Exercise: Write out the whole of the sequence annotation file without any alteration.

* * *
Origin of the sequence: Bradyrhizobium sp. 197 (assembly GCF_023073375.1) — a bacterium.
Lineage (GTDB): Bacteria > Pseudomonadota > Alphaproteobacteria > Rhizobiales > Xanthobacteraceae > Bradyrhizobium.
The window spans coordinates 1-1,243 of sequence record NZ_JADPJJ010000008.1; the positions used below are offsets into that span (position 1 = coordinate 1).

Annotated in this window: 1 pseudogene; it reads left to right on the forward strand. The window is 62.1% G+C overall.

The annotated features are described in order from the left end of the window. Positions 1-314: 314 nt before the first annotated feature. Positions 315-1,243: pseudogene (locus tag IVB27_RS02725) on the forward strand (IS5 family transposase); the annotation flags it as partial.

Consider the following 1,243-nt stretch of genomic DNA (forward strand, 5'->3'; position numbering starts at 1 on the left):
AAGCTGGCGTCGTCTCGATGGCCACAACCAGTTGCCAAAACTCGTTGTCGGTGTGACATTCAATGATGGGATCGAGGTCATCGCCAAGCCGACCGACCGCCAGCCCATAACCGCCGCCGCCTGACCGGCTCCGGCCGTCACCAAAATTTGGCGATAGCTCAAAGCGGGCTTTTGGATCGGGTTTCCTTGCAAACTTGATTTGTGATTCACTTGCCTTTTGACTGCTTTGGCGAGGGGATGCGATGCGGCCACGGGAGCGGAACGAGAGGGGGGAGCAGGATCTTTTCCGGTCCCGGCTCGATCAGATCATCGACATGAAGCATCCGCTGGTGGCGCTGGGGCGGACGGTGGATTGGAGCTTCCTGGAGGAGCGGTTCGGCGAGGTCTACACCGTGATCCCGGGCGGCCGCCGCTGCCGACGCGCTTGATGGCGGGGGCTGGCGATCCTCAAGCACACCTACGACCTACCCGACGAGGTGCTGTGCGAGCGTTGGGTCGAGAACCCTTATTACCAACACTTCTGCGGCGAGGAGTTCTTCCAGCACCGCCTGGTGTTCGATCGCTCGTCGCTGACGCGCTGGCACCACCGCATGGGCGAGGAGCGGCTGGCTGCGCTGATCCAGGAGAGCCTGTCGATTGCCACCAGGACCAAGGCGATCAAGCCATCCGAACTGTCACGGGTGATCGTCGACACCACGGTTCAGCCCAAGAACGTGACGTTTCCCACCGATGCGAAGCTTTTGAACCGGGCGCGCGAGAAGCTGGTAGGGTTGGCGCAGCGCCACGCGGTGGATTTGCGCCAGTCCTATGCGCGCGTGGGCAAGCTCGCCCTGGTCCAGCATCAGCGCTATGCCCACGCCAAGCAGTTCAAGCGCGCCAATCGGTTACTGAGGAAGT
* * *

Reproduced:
Origin of the sequence: Bradyrhizobium sp. 197 (assembly GCF_023073375.1) — a bacterium.
Lineage (GTDB): Bacteria > Pseudomonadota > Alphaproteobacteria > Rhizobiales > Xanthobacteraceae > Bradyrhizobium.
The window spans coordinates 1-1,243 of sequence record NZ_JADPJJ010000008.1; the positions used below are offsets into that span (position 1 = coordinate 1).

Annotated in this window: 1 pseudogene; it reads left to right on the forward strand. The window is 62.1% G+C overall.

The annotated features are described in order from the left end of the window. Positions 1-314: 314 nt before the first annotated feature. Positions 315-1,243: pseudogene (locus tag IVB27_RS02725) on the forward strand (IS5 family transposase); the annotation flags it as partial.

Consider the following 1,243-nt stretch of genomic DNA (forward strand, 5'->3'; position numbering starts at 1 on the left):
AAGCTGGCGTCGTCTCGATGGCCACAACCAGTTGCCAAAACTCGTTGTCGGTGTGACATTCAATGATGGGATCGAGGTCATCGCCAAGCCGACCGACCGCCAGCCCATAACCGCCGCCGCCTGACCGGCTCCGGCCGTCACCAAAATTTGGCGATAGCTCAAAGCGGGCTTTTGGATCGGGTTTCCTTGCAAACTTGATTTGTGATTCACTTGCCTTTTGACTGCTTTGGCGAGGGGATGCGATGCGGCCACGGGAGCGGAACGAGAGGGGGGAGCAGGATCTTTTCCGGTCCCGGCTCGATCAGATCATCGACATGAAGCATCCGCTGGTGGCGCTGGGGCGGACGGTGGATTGGAGCTTCCTGGAGGAGCGGTTCGGCGAGGTCTACACCGTGATCCCGGGCGGCCGCCGCTGCCGACGCGCTTGATGGCGGGGGCTGGCGATCCTCAAGCACACCTACGACCTACCCGACGAGGTGCTGTGCGAGCGTTGGGTCGAGAACCCTTATTACCAACACTTCTGCGGCGAGGAGTTCTTCCAGCACCGCCTGGTGTTCGATCGCTCGTCGCTGACGCGCTGGCACCACCGCATGGGCGAGGAGCGGCTGGCTGCGCTGATCCAGGAGAGCCTGTCGATTGCCACCAGGACCAAGGCGATCAAGCCATCCGAACTGTCACGGGTGATCGTCGACACCACGGTTCAGCCCAAGAACGTGACGTTTCCCACCGATGCGAAGCTTTTGAACCGGGCGCGCGAGAAGCTGGTAGGGTTGGCGCAGCGCCACGCGGTGGATTTGCGCCAGTCCTATGCGCGCGTGGGCAAGCTCGCCCTGGTCCAGCATCAGCGCTATGCCCACGCCAAGCAGTTCAAGCGCGCCAATCGGTTACTGAGGAAGT